exercise 2.4 – same background, different model

‘This exercise is essentially the same as the previous one, but instead of taking photographs of the same person, here you must make portraits of three different subjects, but keep the background to the image consistent (see Irving Penn and Clare Strand, above). There are many ways of exploring this exercise. You could either select an interesting backdrop to use inside (studio) or perhaps select an interesting backdrop on location (street). Whichever you choose, try to be as creative as you can and be prepared to justify your decisions through your supporting notes.’

– IaP Coursebook, p.54

I would have liked to do something as simple and yet clever as Martin Parr and Daniel Meadows’ 1972 June Street collaboration where the occupants of a terrace of Manchester houses were pictured in their originally identical but now divergently individual living rooms.  I found this series much less problematic than Parr’s later work on the Japanese Commuters that also forms part of the course material. I even have a couple of ideas for this – the various double front doors of the terraced maisonettes of the east London street that I live in or the small-shop interiors of the parade that runs perpendicularly along the far end of my street – but, lacking time I shall file this idea away for later use.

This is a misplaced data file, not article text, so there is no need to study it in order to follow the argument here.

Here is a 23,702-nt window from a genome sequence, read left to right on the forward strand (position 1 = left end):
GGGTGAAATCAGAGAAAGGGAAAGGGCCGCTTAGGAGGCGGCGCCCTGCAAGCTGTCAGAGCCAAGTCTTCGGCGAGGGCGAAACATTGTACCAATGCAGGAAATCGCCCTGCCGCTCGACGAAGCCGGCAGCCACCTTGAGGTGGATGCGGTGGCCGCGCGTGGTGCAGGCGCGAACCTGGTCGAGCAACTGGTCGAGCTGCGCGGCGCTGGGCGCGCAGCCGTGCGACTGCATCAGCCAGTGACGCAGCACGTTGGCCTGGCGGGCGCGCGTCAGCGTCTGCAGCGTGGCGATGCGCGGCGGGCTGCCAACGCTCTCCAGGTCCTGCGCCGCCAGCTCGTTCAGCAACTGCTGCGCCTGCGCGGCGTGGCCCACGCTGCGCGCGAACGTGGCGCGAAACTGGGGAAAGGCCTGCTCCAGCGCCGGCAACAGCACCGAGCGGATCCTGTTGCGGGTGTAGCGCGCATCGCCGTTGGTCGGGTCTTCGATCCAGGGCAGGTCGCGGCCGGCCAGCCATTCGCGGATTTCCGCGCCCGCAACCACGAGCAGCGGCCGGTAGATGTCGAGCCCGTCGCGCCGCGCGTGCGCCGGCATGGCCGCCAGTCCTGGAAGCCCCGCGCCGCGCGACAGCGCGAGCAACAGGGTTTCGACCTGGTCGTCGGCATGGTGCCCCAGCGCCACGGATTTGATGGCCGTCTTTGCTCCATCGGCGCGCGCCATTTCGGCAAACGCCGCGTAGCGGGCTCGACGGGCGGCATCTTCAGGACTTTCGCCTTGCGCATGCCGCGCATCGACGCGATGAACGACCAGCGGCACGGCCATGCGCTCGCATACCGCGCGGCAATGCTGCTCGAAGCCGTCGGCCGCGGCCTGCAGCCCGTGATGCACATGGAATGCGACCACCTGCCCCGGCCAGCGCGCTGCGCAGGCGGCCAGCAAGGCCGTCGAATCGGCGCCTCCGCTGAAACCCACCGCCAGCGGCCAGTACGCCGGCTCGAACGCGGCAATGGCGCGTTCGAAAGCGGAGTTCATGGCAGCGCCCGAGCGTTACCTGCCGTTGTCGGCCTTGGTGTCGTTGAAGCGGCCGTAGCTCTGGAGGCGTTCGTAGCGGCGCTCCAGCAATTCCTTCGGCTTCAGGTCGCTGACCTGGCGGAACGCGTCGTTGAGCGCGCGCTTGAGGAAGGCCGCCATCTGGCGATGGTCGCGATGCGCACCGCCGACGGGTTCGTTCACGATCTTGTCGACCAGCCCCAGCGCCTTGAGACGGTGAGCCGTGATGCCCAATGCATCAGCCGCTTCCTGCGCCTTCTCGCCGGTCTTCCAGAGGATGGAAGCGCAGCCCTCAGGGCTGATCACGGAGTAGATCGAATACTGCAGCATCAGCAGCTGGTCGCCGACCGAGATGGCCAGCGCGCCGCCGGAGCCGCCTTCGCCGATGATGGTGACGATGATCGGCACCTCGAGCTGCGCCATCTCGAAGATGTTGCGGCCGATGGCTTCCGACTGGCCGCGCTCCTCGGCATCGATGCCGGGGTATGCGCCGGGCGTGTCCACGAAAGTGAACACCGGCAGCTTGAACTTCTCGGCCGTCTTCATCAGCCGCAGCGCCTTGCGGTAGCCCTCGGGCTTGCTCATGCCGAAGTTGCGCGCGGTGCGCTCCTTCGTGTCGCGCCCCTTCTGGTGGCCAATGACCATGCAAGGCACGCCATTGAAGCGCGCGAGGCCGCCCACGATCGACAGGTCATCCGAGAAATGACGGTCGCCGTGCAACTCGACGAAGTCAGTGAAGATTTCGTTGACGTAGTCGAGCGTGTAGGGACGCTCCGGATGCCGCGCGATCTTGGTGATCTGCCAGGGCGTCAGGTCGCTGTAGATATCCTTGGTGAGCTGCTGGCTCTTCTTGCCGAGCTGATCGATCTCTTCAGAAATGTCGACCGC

fig.1 – fiona, burray

Instead,  here are three more pictures of my family taken while we were on holiday earlier this month. James – my son from an earlier relationship – has already featured in the preceding exercise; the other two subjects are Fiona, my partner and Alice, our daughter.

The background was chosen for this because:

  • it’s recognisable as a beach
  • the colours form a nice set of calm outdoor shades
  • the way the beach curves away in to the distance behind anyone stood in front of it
  • the way the marram grass forms a nice triangle that ‘grows’ from left to right

fig.2 – alice, burray

Where the previous exercise linked a number of locations through the constant figure of James, and as a result could be turned into a simple narrative, this set of pictures link the three subjects together as occupying the same space. You then get to look at all three of them and try to work out what the differences are.

  • Fiona and James are wearing similar clothes to one another.
  • But their colouring and the shape of their faces are different.
  • Fiona is for once looking at me, happy while I take a picture; this is a good thing for ‘being on holiday’.
  • James is looking at something over my right shoulder and possibly telling me about it; I have no idea what it is.
  • Alice is obviously younger.
  • She is *totally* up for being on a beach.
  • Her eyes are the same as her mother’s

fig.3 – james, burray

And here, because the background is a linking motif, the people can be larger in the frame. It is about what they look like. This is not a bad thing, I think, but then I am a sucker for repetition with differences or – if you want – variations on a theme…

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